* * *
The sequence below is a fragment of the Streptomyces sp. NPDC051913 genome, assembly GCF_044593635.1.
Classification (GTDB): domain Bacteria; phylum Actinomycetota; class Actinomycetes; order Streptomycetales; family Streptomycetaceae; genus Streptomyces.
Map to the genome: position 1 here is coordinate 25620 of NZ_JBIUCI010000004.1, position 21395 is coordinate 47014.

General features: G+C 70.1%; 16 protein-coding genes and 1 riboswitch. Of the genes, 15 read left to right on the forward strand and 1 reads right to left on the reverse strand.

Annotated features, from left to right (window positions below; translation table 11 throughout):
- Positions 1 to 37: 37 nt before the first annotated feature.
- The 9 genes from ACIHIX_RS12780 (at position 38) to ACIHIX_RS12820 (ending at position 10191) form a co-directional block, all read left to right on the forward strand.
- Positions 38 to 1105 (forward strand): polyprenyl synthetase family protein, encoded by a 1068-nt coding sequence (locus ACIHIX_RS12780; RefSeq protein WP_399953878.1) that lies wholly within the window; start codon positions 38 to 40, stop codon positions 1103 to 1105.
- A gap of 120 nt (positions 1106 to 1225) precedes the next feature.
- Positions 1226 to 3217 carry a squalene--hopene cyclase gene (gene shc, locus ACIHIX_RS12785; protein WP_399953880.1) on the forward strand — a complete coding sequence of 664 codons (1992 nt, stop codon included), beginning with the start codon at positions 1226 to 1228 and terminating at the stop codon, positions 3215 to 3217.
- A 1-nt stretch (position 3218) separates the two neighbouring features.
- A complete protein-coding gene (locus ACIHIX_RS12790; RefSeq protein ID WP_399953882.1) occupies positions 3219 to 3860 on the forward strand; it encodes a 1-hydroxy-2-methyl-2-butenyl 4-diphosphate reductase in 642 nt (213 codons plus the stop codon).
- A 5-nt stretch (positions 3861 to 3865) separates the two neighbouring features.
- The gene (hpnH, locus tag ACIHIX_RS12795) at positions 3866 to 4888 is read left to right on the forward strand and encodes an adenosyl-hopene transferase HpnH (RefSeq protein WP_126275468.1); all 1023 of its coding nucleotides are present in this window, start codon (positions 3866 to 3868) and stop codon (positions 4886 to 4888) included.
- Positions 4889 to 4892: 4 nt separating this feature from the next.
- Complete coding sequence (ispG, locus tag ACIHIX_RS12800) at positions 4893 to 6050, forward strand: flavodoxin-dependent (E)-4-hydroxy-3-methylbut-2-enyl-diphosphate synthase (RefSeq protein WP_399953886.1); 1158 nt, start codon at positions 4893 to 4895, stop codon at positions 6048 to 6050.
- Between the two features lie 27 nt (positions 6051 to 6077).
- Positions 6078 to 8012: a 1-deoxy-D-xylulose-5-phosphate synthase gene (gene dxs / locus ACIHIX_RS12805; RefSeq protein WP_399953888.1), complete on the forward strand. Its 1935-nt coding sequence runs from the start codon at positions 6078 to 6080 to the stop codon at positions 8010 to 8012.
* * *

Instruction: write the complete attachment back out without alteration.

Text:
The sequence below is a fragment of the Streptomyces sp. NPDC051913 genome, assembly GCF_044593635.1.
Classification (GTDB): domain Bacteria; phylum Actinomycetota; class Actinomycetes; order Streptomycetales; family Streptomycetaceae; genus Streptomyces.
Map to the genome: position 1 here is coordinate 25620 of NZ_JBIUCI010000004.1, position 21395 is coordinate 47014.

General features: G+C 70.1%; 16 protein-coding genes and 1 riboswitch. Of the genes, 15 read left to right on the forward strand and 1 reads right to left on the reverse strand.

Annotated features, from left to right (window positions below; translation table 11 throughout):
- Positions 1 to 37: 37 nt before the first annotated feature.
- The 9 genes from ACIHIX_RS12780 (at position 38) to ACIHIX_RS12820 (ending at position 10191) form a co-directional block, all read left to right on the forward strand.
- Positions 38 to 1105 (forward strand): polyprenyl synthetase family protein, encoded by a 1068-nt coding sequence (locus ACIHIX_RS12780; RefSeq protein WP_399953878.1) that lies wholly within the window; start codon positions 38 to 40, stop codon positions 1103 to 1105.
- A gap of 120 nt (positions 1106 to 1225) precedes the next feature.
- Positions 1226 to 3217 carry a squalene--hopene cyclase gene (gene shc, locus ACIHIX_RS12785; protein WP_399953880.1) on the forward strand — a complete coding sequence of 664 codons (1992 nt, stop codon included), beginning with the start codon at positions 1226 to 1228 and terminating at the stop codon, positions 3215 to 3217.
- A 1-nt stretch (position 3218) separates the two neighbouring features.
- A complete protein-coding gene (locus ACIHIX_RS12790; RefSeq protein ID WP_399953882.1) occupies positions 3219 to 3860 on the forward strand; it encodes a 1-hydroxy-2-methyl-2-butenyl 4-diphosphate reductase in 642 nt (213 codons plus the stop codon).
- A 5-nt stretch (positions 3861 to 3865) separates the two neighbouring features.
- The gene (hpnH, locus tag ACIHIX_RS12795) at positions 3866 to 4888 is read left to right on the forward strand and encodes an adenosyl-hopene transferase HpnH (RefSeq protein WP_126275468.1); all 1023 of its coding nucleotides are present in this window, start codon (positions 3866 to 3868) and stop codon (positions 4886 to 4888) included.
- Positions 4889 to 4892: 4 nt separating this feature from the next.
- Complete coding sequence (ispG, locus tag ACIHIX_RS12800) at positions 4893 to 6050, forward strand: flavodoxin-dependent (E)-4-hydroxy-3-methylbut-2-enyl-diphosphate synthase (RefSeq protein WP_399953886.1); 1158 nt, start codon at positions 4893 to 4895, stop codon at positions 6048 to 6050.
- Between the two features lie 27 nt (positions 6051 to 6077).
- Positions 6078 to 8012: a 1-deoxy-D-xylulose-5-phosphate synthase gene (gene dxs / locus ACIHIX_RS12805; RefSeq protein WP_399953888.1), complete on the forward strand. Its 1935-nt coding sequence runs from the start codon at positions 6078 to 6080 to the stop codon at positions 8010 to 8012.